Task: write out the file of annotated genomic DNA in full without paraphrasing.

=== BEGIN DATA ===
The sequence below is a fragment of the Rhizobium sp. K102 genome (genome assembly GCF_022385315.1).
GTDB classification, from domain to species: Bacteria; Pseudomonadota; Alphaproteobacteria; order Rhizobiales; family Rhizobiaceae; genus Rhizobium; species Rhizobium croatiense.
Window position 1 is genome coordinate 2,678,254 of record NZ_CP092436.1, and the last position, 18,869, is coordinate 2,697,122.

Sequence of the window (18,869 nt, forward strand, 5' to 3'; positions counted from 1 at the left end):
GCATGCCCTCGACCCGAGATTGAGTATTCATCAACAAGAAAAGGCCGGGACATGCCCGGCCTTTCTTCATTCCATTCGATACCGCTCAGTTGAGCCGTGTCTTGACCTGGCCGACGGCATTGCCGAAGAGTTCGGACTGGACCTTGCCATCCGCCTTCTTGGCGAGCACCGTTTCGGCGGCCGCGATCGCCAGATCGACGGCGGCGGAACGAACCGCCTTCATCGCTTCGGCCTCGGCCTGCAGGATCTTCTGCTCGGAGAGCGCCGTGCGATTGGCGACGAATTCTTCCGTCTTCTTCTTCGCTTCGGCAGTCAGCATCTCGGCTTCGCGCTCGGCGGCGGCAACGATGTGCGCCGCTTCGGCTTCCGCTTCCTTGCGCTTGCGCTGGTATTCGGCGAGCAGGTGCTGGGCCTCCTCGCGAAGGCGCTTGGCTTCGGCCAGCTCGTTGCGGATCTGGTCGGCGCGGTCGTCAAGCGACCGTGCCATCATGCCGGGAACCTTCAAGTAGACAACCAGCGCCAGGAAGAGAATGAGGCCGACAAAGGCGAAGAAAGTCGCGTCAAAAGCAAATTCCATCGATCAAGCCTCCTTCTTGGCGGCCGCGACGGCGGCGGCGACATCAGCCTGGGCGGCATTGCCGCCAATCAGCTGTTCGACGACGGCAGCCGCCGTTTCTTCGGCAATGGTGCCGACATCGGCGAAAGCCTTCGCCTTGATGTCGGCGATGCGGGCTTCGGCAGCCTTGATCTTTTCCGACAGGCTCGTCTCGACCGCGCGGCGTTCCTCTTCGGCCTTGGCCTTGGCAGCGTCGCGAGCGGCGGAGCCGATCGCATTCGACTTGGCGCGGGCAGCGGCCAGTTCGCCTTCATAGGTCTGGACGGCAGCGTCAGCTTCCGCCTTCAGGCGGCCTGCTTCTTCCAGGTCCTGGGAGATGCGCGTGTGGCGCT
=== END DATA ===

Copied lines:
The sequence below is a fragment of the Rhizobium sp. K102 genome (genome assembly GCF_022385315.1).
GTDB classification, from domain to species: Bacteria; Pseudomonadota; Alphaproteobacteria; order Rhizobiales; family Rhizobiaceae; genus Rhizobium; species Rhizobium croatiense.
Window position 1 is genome coordinate 2,678,254 of record NZ_CP092436.1, and the last position, 18,869, is coordinate 2,697,122.

Sequence of the window (18,869 nt, forward strand, 5' to 3'; positions counted from 1 at the left end):
GCATGCCCTCGACCCGAGATTGAGTATTCATCAACAAGAAAAGGCCGGGACATGCCCGGCCTTTCTTCATTCCATTCGATACCGCTCAGTTGAGCCGTGTCTTGACCTGGCCGACGGCATTGCCGAAGAGTTCGGACTGGACCTTGCCATCCGCCTTCTTGGCGAGCACCGTTTCGGCGGCCGCGATCGCCAGATCGACGGCGGCGGAACGAACCGCCTTCATCGCTTCGGCCTCGGCCTGCAGGATCTTCTGCTCGGAGAGCGCCGTGCGATTGGCGACGAATTCTTCCGTCTTCTTCTTCGCTTCGGCAGTCAGCATCTCGGCTTCGCGCTCGGCGGCGGCAACGATGTGCGCCGCTTCGGCTTCCGCTTCCTTGCGCTTGCGCTGGTATTCGGCGAGCAGGTGCTGGGCCTCCTCGCGAAGGCGCTTGGCTTCGGCCAGCTCGTTGCGGATCTGGTCGGCGCGGTCGTCAAGCGACCGTGCCATCATGCCGGGAACCTTCAAGTAGACAACCAGCGCCAGGAAGAGAATGAGGCCGACAAAGGCGAAGAAAGTCGCGTCAAAAGCAAATTCCATCGATCAAGCCTCCTTCTTGGCGGCCGCGACGGCGGCGGCGACATCAGCCTGGGCGGCATTGCCGCCAATCAGCTGTTCGACGACGGCAGCCGCCGTTTCTTCGGCAATGGTGCCGACATCGGCGAAAGCCTTCGCCTTGATGTCGGCGATGCGGGCTTCGGCAGCCTTGATCTTTTCCGACAGGCTCGTCTCGACCGCGCGGCGTTCCTCTTCGGCCTTGGCCTTGGCAGCGTCGCGAGCGGCGGAGCCGATCGCATTCGACTTGGCGCGGGCAGCGGCCAGTTCGCCTTCATAGGTCTGGACGGCAGCGTCAGCTTCCGCCTTCAGGCGGCCTGCTTCTTCCAGGTCCTGGGAGATGCGCGTGTGGCGCT